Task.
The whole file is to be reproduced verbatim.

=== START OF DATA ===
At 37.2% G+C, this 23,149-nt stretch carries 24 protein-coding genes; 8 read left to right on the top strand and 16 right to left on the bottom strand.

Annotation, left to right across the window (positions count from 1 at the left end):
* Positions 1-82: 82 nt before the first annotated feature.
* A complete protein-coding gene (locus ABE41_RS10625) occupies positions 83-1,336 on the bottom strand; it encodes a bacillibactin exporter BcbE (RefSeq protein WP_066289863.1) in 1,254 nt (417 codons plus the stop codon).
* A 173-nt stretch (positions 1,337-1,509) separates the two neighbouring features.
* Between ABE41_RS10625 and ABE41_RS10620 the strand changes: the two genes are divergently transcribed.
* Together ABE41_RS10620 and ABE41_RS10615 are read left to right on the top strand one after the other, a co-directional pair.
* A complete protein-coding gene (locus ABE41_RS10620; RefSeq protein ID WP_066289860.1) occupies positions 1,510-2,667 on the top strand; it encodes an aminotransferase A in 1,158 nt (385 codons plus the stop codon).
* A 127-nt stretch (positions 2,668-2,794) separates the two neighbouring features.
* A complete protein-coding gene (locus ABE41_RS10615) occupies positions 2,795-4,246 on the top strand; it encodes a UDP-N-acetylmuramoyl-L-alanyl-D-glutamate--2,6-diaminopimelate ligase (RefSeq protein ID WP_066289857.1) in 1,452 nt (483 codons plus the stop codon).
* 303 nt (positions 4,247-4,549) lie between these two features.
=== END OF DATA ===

At 37.2% G+C, this 23,149-nt stretch carries 24 protein-coding genes; 8 read left to right on the top strand and 16 right to left on the bottom strand.

Annotation, left to right across the window (positions count from 1 at the left end):
* Positions 1-82: 82 nt before the first annotated feature.
* A complete protein-coding gene (locus ABE41_RS10625) occupies positions 83-1,336 on the bottom strand; it encodes a bacillibactin exporter BcbE (RefSeq protein WP_066289863.1) in 1,254 nt (417 codons plus the stop codon).
* A 173-nt stretch (positions 1,337-1,509) separates the two neighbouring features.
* Between ABE41_RS10625 and ABE41_RS10620 the strand changes: the two genes are divergently transcribed.
* Together ABE41_RS10620 and ABE41_RS10615 are read left to right on the top strand one after the other, a co-directional pair.
* A complete protein-coding gene (locus ABE41_RS10620; RefSeq protein ID WP_066289860.1) occupies positions 1,510-2,667 on the top strand; it encodes an aminotransferase A in 1,158 nt (385 codons plus the stop codon).
* A 127-nt stretch (positions 2,668-2,794) separates the two neighbouring features.
* A complete protein-coding gene (locus ABE41_RS10615) occupies positions 2,795-4,246 on the top strand; it encodes a UDP-N-acetylmuramoyl-L-alanyl-D-glutamate--2,6-diaminopimelate ligase (RefSeq protein ID WP_066289857.1) in 1,452 nt (483 codons plus the stop codon).
* 303 nt (positions 4,247-4,549) lie between these two features.